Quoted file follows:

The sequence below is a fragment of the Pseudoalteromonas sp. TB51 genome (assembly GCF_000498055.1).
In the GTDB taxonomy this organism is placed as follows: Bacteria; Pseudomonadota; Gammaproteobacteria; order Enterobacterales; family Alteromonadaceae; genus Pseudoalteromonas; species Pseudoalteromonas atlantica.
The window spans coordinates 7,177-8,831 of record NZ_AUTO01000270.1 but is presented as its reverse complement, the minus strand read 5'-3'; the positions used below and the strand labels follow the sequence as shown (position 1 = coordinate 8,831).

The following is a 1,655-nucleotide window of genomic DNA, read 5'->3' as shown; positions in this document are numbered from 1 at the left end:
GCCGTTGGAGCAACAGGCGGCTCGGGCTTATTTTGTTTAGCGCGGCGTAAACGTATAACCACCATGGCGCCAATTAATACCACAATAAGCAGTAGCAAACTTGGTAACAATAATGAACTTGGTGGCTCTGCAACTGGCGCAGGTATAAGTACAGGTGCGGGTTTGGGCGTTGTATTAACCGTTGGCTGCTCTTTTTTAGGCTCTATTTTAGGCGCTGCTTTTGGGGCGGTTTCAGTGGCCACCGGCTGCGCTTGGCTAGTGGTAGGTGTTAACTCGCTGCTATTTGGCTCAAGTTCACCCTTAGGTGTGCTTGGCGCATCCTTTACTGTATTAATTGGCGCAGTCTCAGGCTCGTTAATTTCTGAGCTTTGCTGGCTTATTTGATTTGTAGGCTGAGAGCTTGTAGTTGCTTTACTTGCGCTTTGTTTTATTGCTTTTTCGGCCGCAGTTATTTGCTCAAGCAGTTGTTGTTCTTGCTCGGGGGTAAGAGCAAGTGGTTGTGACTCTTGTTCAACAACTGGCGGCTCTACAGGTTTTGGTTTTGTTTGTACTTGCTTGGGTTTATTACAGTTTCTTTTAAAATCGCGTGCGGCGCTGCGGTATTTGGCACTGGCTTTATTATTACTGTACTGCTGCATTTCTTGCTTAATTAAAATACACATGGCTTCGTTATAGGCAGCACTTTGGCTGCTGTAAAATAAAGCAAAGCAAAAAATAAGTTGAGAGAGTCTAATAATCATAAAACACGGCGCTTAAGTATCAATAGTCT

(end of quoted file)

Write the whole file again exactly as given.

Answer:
The sequence below is a fragment of the Pseudoalteromonas sp. TB51 genome (assembly GCF_000498055.1).
In the GTDB taxonomy this organism is placed as follows: Bacteria; Pseudomonadota; Gammaproteobacteria; order Enterobacterales; family Alteromonadaceae; genus Pseudoalteromonas; species Pseudoalteromonas atlantica.
The window spans coordinates 7,177-8,831 of record NZ_AUTO01000270.1 but is presented as its reverse complement, the minus strand read 5'-3'; the positions used below and the strand labels follow the sequence as shown (position 1 = coordinate 8,831).

The following is a 1,655-nucleotide window of genomic DNA, read 5'->3' as shown; positions in this document are numbered from 1 at the left end:
GCCGTTGGAGCAACAGGCGGCTCGGGCTTATTTTGTTTAGCGCGGCGTAAACGTATAACCACCATGGCGCCAATTAATACCACAATAAGCAGTAGCAAACTTGGTAACAATAATGAACTTGGTGGCTCTGCAACTGGCGCAGGTATAAGTACAGGTGCGGGTTTGGGCGTTGTATTAACCGTTGGCTGCTCTTTTTTAGGCTCTATTTTAGGCGCTGCTTTTGGGGCGGTTTCAGTGGCCACCGGCTGCGCTTGGCTAGTGGTAGGTGTTAACTCGCTGCTATTTGGCTCAAGTTCACCCTTAGGTGTGCTTGGCGCATCCTTTACTGTATTAATTGGCGCAGTCTCAGGCTCGTTAATTTCTGAGCTTTGCTGGCTTATTTGATTTGTAGGCTGAGAGCTTGTAGTTGCTTTACTTGCGCTTTGTTTTATTGCTTTTTCGGCCGCAGTTATTTGCTCAAGCAGTTGTTGTTCTTGCTCGGGGGTAAGAGCAAGTGGTTGTGACTCTTGTTCAACAACTGGCGGCTCTACAGGTTTTGGTTTTGTTTGTACTTGCTTGGGTTTATTACAGTTTCTTTTAAAATCGCGTGCGGCGCTGCGGTATTTGGCACTGGCTTTATTATTACTGTACTGCTGCATTTCTTGCTTAATTAAAATACACATGGCTTCGTTATAGGCAGCACTTTGGCTGCTGTAAAATAAAGCAAAGCAAAAAATAAGTTGAGAGAGTCTAATAATCATAAAACACGGCGCTTAAGTATCAATAGTCT